The Japanese government played a central role in the breakdown of merger talks between Fiat Chrysler Automobiles and Group Renault earlier this month, according to a report by the Bloomberg news service.
The agreement, proposed by FCA last month, was widely expected to win the approval of the Renault board at a meeting in Paris on June 6, but even as the two companies prepared a joint announcement, things unexpectedly fell apart. Sources close to the negotiations previously told TheDetroitBureau.com that Fiat Chrysler decided to withdraw its offer after the French government, Renault’s lead shareholder, called for a week’s delay.
The new Bloomberg report fleshes out the details, indicating that French government officials were reacting to the “misgivings” of their Japanese counterparts who thought the merger “could harm Nissan,” Renault’s long-time Alliance partner.
TheDetroitBureau.com has reached out to its own sources for comment but has yet to confirm the new report.
(Click Here for our initial, inside report on the FCA-Renault deal’s collapse.)
Even as the Renault board met to begin discussing the specifics of FCA’s proposed “merger-of-equals,” it was known that Nissan itself had raised some concerns. The Japanese automaker’s relationship with Renault had already been seriously strained by the arrest last November of Carlos Ghosn, the man who put the alliance together in 1999 as part of the French automaker’s bailout of then-floundering Nissan. Ghosn has been accused of numerous acts of financial corruption, but it has been widely reported that the decision to prosecute him was part of Nissan’s pushback over Renault’s lopsided control.
According to Bloomberg, “Tensions escalated further when Renault’s new chairman, Jean-Dominique Senard, pressed Nissan for a merger it didn’t want, then pursued the Fiat deal without telling the Japanese company.”
(Renault, Nissan announce partnership with Waymo. Click Here for the latest.)
Several senior insiders at Fiat Chrysler have told TheDetroitBureau.com that FCA tried to ease Nissan’s concerns, knowing the potential damage that could occur were the Renault-Nissan-Mitsubishi Alliance were to break up. One of the benefits the Italian-American company hoped for by the merger was access to Nissan’s battery and autonomous vehicle technologies. But at least some Nissan executives, as well as the Japanese government, bridled at the idea.
Going into the June 5 meeting, the FCA side thought it had assuaged the Japanese automaker’s concerns. Significantly, as the Renault board meeting stretched into a second day, Nissan decided to abstain, rather than voting against the FCA-Renault merger, TheDetroitBureau reported two weeks ago. The only “no” vote came from the union representing Renault’s French employees, a position that had been widely anticipated.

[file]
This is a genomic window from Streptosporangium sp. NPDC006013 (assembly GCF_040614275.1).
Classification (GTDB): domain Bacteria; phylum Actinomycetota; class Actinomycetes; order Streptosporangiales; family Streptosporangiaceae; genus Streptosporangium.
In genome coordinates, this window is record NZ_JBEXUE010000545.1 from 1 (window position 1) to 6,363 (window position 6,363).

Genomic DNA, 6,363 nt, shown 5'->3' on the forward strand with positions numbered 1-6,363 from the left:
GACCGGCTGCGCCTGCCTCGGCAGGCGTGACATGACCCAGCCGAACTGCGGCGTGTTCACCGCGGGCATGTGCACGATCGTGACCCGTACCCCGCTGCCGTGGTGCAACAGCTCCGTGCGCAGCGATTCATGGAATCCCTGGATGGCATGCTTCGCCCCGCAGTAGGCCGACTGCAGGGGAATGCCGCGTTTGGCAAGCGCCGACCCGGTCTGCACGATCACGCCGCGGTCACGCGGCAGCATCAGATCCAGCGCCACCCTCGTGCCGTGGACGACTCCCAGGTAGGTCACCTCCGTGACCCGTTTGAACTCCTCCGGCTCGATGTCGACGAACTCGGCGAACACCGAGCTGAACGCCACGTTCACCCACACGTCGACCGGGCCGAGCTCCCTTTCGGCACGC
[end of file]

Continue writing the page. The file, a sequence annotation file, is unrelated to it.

By early evening Paris time on June 6, FCA and Renault were preparing an agreement indicating they would move forward to complete their merger. But two hours later, everything came crashing down. Advised that the French government was calling for a delay of up to a week while representatives flew to Japan, FCA withdrew its offer.
(Renault merger dead, FCA finds alternate way to add EVs to line-up. Click Here for the report.)
The Bloomberg report indicates that objections, not just by Nissan but also the Japanese government, presented “obstacles to a quick resumption” of the talks.
The Bloomberg report does not indicate precisely how the Japanese government helped scuttle the merger. It indicates that Nissan itself did not ask for any intervention. For his part, the wire service reported, “French Finance Minister Bruno Le Maire has said that Nissan’s plan to abstain on the Renault-Fiat vote drove his decision to seek a delay.”
While a source at FCA has told TheDetroitBureau.com it would “never say never” to resuming merger talks, that possibility currently seems unlikely. At the same time, Renault and Nissan both have been reported to be trying to patch up their own differences. But exactly where that goes is uncertain. The French automaker is still pressing the idea of a takeover of its Asian partner while Nissan and the Japanese government still want to gain more power in an alliance that would treat them more as equal, albeit independent, companies.